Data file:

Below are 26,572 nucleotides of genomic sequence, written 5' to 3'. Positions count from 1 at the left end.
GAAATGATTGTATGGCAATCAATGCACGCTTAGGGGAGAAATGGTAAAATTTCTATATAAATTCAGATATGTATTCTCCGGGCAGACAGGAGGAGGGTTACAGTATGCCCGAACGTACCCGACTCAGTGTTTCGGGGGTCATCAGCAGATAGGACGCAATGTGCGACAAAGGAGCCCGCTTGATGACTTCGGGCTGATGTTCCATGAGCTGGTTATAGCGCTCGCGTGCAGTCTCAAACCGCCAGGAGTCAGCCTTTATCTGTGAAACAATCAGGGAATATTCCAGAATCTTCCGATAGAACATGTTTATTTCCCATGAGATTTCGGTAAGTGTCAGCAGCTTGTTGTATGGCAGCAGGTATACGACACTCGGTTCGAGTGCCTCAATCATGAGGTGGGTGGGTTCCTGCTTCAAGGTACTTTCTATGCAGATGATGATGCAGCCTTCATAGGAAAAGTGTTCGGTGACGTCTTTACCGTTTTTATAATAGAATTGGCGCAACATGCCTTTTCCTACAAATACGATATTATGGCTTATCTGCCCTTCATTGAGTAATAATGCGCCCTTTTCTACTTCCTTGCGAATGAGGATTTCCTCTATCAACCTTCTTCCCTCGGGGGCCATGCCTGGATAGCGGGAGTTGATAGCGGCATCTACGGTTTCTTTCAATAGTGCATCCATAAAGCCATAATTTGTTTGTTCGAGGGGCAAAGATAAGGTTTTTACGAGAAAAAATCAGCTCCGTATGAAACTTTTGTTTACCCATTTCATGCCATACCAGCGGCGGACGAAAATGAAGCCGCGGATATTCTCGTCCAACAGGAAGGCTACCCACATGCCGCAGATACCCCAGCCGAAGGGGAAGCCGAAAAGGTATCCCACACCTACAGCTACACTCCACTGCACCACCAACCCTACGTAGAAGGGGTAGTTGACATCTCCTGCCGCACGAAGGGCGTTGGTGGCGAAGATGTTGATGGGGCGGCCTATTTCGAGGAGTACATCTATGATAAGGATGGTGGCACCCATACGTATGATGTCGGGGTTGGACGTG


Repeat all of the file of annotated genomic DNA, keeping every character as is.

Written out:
Below are 26,572 nucleotides of genomic sequence, written 5' to 3'. Positions count from 1 at the left end.
GAAATGATTGTATGGCAATCAATGCACGCTTAGGGGAGAAATGGTAAAATTTCTATATAAATTCAGATATGTATTCTCCGGGCAGACAGGAGGAGGGTTACAGTATGCCCGAACGTACCCGACTCAGTGTTTCGGGGGTCATCAGCAGATAGGACGCAATGTGCGACAAAGGAGCCCGCTTGATGACTTCGGGCTGATGTTCCATGAGCTGGTTATAGCGCTCGCGTGCAGTCTCAAACCGCCAGGAGTCAGCCTTTATCTGTGAAACAATCAGGGAATATTCCAGAATCTTCCGATAGAACATGTTTATTTCCCATGAGATTTCGGTAAGTGTCAGCAGCTTGTTGTATGGCAGCAGGTATACGACACTCGGTTCGAGTGCCTCAATCATGAGGTGGGTGGGTTCCTGCTTCAAGGTACTTTCTATGCAGATGATGATGCAGCCTTCATAGGAAAAGTGTTCGGTGACGTCTTTACCGTTTTTATAATAGAATTGGCGCAACATGCCTTTTCCTACAAATACGATATTATGGCTTATCTGCCCTTCATTGAGTAATAATGCGCCCTTTTCTACTTCCTTGCGAATGAGGATTTCCTCTATCAACCTTCTTCCCTCGGGGGCCATGCCTGGATAGCGGGAGTTGATAGCGGCATCTACGGTTTCTTTCAATAGTGCATCCATAAAGCCATAATTTGTTTGTTCGAGGGGCAAAGATAAGGTTTTTACGAGAAAAAATCAGCTCCGTATGAAACTTTTGTTTACCCATTTCATGCCATACCAGCGGCGGACGAAAATGAAGCCGCGGATATTCTCGTCCAACAGGAAGGCTACCCACATGCCGCAGATACCCCAGCCGAAGGGGAAGCCGAAAAGGTATCCCACACCTACAGCTACACTCCACTGCACCACCAACCCTACGTAGAAGGGGTAGTTGACATCTCCTGCCGCACGAAGGGCGTTGGTGGCGAAGATGTTGATGGGGCGGCCTATTTCGAGGAGTACATCTATGATAAGGATGGTGGCACCCATACGTATGATGTCGGGGTTGGACGTG